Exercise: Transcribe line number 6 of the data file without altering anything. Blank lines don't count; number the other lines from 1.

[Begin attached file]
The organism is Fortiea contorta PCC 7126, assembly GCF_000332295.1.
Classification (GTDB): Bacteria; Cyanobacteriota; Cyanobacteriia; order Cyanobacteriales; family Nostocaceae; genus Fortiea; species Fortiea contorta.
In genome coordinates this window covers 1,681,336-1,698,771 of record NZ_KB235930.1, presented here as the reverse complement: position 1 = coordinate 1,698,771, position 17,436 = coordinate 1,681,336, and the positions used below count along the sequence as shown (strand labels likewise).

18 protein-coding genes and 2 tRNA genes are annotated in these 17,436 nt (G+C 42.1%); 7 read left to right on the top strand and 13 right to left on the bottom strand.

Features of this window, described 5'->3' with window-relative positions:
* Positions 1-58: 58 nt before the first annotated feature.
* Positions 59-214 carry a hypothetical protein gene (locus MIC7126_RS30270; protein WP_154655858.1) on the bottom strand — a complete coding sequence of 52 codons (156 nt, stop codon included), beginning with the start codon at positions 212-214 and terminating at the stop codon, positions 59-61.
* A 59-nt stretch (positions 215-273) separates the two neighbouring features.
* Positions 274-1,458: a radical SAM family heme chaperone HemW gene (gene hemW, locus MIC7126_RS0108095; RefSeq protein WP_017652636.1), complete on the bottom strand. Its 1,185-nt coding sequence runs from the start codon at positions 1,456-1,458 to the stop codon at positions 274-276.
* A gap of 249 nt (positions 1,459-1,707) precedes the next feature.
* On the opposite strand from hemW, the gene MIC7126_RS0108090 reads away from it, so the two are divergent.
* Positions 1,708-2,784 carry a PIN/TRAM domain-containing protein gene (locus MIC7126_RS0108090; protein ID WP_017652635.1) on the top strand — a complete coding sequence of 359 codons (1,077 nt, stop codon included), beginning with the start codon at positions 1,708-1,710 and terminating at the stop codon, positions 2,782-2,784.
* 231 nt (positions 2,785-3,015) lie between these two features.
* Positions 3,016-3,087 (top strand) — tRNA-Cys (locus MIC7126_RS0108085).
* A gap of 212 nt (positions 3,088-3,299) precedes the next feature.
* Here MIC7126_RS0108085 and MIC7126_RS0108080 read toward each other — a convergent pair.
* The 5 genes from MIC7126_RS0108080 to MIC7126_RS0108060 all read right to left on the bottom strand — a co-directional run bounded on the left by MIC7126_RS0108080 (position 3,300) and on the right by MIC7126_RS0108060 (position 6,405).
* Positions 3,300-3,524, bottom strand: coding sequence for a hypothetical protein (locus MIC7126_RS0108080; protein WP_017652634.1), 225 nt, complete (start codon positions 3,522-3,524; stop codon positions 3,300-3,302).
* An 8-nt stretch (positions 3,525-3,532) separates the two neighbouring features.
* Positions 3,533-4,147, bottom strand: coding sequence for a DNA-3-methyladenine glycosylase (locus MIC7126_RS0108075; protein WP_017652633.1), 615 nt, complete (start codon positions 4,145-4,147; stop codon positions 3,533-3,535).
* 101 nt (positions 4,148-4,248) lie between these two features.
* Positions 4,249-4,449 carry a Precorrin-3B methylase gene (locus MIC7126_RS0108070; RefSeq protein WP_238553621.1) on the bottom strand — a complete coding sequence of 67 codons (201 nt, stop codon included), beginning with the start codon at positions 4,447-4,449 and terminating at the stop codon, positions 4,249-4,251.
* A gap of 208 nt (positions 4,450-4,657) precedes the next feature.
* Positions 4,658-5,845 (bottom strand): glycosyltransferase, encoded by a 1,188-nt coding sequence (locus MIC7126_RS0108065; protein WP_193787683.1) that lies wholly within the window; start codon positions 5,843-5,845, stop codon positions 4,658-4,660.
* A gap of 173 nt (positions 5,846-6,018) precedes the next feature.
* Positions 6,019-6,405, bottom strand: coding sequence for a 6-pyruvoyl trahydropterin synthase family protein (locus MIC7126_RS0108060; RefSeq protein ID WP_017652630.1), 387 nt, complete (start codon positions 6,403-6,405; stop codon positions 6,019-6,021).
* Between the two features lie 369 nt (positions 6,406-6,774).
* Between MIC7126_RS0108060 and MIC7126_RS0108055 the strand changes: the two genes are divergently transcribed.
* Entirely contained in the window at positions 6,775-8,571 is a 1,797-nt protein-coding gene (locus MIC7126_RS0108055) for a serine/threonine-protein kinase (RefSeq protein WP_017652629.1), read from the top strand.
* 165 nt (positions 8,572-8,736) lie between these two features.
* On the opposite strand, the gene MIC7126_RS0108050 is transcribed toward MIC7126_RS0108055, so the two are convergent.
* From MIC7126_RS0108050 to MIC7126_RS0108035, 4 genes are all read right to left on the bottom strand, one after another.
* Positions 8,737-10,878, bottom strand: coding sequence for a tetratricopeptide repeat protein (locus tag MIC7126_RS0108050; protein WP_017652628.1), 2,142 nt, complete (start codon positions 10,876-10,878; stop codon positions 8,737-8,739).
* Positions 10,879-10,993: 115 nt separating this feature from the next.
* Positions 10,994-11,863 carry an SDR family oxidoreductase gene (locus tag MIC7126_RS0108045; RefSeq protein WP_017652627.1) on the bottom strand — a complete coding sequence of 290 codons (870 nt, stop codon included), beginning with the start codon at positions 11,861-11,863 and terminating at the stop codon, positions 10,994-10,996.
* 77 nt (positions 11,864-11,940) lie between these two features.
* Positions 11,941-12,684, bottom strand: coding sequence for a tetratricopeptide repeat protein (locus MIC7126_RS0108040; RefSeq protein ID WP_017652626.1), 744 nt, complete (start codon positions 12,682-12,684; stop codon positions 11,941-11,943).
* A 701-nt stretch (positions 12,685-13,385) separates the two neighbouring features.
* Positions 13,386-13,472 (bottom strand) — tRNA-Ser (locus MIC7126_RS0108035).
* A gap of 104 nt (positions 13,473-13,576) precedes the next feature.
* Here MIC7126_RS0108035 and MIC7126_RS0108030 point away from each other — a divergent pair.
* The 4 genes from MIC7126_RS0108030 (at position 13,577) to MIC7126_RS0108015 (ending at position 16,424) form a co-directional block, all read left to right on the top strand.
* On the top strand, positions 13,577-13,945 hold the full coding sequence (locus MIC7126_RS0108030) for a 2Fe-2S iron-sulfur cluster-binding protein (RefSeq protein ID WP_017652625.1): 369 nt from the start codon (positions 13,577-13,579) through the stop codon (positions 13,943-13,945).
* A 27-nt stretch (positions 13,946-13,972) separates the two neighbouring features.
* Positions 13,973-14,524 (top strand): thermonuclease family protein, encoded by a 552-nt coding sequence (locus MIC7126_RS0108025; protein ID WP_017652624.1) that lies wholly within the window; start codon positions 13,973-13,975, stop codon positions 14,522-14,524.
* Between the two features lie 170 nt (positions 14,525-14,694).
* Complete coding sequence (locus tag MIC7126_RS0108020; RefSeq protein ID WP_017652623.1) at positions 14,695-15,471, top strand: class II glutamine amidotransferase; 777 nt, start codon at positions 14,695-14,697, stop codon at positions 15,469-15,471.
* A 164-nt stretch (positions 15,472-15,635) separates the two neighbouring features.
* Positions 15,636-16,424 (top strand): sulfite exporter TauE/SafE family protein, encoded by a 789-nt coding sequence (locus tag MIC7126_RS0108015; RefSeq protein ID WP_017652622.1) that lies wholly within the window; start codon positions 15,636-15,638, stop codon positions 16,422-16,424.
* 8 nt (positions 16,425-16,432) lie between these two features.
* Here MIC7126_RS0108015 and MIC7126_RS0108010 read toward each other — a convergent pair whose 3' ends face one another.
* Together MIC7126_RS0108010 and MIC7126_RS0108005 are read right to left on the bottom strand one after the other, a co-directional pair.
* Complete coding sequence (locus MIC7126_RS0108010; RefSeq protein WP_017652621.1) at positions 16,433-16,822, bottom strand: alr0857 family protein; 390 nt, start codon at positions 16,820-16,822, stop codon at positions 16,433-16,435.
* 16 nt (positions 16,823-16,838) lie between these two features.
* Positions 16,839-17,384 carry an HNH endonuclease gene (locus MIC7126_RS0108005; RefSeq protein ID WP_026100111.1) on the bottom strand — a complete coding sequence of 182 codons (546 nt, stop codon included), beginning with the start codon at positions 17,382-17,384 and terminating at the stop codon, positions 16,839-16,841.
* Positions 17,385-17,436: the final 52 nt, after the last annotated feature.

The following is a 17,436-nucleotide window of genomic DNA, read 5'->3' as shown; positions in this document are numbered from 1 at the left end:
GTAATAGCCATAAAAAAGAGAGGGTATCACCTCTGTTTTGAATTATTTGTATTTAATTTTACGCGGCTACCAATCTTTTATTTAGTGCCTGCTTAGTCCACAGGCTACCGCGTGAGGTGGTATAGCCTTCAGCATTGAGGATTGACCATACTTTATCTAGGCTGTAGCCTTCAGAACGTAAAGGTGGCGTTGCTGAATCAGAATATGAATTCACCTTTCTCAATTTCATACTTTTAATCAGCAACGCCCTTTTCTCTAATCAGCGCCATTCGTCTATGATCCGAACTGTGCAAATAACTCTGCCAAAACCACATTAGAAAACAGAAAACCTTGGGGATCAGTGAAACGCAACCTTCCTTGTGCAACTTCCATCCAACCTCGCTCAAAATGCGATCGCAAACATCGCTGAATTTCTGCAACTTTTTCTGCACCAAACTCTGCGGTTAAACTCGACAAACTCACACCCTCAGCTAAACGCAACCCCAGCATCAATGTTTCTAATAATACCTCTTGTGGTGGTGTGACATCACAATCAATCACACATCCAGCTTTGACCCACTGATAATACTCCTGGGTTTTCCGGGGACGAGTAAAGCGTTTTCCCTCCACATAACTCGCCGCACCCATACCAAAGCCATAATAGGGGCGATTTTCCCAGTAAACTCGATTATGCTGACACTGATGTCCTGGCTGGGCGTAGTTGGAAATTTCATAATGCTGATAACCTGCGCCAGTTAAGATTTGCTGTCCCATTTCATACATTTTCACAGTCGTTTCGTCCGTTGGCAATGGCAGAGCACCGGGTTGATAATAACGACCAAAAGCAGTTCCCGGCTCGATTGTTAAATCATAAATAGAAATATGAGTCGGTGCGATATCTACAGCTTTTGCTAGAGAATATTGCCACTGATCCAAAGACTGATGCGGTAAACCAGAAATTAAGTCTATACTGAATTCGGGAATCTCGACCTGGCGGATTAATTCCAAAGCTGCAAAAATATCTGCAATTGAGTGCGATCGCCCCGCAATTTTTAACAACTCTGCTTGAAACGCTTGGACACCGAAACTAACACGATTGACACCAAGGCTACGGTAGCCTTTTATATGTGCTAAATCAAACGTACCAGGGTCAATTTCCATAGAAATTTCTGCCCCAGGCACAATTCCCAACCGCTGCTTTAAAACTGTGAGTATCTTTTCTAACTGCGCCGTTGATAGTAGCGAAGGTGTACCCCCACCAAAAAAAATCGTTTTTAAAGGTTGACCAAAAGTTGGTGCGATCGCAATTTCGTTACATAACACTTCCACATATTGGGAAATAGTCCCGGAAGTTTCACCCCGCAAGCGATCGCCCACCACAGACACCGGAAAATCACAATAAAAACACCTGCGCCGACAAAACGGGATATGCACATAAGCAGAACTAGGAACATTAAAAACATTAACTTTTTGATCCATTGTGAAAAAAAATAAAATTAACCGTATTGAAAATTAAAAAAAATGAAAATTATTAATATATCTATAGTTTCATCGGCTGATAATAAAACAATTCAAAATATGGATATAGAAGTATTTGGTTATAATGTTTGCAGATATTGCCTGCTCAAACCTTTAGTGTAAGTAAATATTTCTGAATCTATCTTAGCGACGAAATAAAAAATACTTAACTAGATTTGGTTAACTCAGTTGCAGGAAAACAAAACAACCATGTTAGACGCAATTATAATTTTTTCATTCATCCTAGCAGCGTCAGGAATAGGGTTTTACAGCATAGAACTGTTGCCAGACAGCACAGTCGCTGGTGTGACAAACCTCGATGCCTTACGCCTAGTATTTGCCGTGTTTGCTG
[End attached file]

* Positions 1-58: 58 nt before the first annotated feature.